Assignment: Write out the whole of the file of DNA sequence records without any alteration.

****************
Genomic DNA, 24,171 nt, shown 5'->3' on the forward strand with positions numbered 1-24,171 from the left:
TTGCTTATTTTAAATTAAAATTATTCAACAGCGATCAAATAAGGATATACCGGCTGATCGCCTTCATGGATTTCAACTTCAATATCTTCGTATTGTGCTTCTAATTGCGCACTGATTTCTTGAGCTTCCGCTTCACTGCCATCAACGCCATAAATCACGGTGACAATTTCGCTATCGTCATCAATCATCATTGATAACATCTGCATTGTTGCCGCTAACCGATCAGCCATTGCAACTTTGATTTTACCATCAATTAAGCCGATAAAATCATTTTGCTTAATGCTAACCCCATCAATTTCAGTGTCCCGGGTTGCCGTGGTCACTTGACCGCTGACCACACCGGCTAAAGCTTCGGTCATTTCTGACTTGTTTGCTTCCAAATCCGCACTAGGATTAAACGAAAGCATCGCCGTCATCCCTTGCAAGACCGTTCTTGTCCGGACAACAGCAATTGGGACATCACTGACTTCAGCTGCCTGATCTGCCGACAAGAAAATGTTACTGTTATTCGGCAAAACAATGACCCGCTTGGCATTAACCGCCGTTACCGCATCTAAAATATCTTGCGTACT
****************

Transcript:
Genomic DNA, 24,171 nt, shown 5'->3' on the forward strand with positions numbered 1-24,171 from the left:
TTGCTTATTTTAAATTAAAATTATTCAACAGCGATCAAATAAGGATATACCGGCTGATCGCCTTCATGGATTTCAACTTCAATATCTTCGTATTGTGCTTCTAATTGCGCACTGATTTCTTGAGCTTCCGCTTCACTGCCATCAACGCCATAAATCACGGTGACAATTTCGCTATCGTCATCAATCATCATTGATAACATCTGCATTGTTGCCGCTAACCGATCAGCCATTGCAACTTTGATTTTACCATCAATTAAGCCGATAAAATCATTTTGCTTAATGCTAACCCCATCAATTTCAGTGTCCCGGGTTGCCGTGGTCACTTGACCGCTGACCACACCGGCTAAAGCTTCGGTCATTTCTGACTTGTTTGCTTCCAAATCCGCACTAGGATTAAACGAAAGCATCGCCGTCATCCCTTGCAAGACCGTTCTTGTCCGGACAACAGCAATTGGGACATCACTGACTTCAGCTGCCTGATCTGCCGACAAGAAAATGTTACTGTTATTCGGCAAAACAATGACCCGCTTGGCATTAACCGCCGTTACCGCATCTAAAATATCTTGCGTACT